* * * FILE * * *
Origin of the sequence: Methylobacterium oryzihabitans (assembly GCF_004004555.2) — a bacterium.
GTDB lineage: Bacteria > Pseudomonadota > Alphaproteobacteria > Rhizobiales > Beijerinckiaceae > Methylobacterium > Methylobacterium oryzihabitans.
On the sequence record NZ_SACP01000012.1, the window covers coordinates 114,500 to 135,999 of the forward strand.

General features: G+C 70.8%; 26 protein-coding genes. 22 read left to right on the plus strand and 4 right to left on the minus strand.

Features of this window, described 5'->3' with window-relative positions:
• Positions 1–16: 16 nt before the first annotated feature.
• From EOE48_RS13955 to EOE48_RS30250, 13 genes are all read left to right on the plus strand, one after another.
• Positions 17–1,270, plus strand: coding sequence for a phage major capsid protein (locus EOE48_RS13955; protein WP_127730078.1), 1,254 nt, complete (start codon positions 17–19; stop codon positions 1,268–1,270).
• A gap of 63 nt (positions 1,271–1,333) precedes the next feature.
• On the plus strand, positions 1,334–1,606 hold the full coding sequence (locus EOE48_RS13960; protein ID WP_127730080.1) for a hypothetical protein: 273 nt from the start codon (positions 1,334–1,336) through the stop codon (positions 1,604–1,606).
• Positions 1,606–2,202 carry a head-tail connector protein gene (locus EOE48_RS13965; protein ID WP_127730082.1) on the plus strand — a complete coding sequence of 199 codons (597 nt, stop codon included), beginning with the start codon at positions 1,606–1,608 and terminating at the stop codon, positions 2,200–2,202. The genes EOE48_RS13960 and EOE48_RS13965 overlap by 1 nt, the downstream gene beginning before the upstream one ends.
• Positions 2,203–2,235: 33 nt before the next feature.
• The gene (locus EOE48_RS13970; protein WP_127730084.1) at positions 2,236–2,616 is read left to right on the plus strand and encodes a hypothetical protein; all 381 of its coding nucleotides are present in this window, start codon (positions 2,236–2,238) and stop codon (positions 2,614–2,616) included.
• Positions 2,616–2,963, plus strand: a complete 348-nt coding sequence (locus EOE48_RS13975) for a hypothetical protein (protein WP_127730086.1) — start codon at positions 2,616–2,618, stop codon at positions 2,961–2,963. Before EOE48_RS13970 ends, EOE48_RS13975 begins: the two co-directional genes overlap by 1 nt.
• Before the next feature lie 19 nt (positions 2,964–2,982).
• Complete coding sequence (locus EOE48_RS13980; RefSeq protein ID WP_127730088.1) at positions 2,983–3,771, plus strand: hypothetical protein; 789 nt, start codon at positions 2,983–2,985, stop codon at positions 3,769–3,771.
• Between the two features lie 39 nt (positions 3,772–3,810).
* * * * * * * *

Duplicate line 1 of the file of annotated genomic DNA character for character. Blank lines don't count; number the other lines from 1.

Origin of the sequence: Methylobacterium oryzihabitans (assembly GCF_004004555.2) — a bacterium.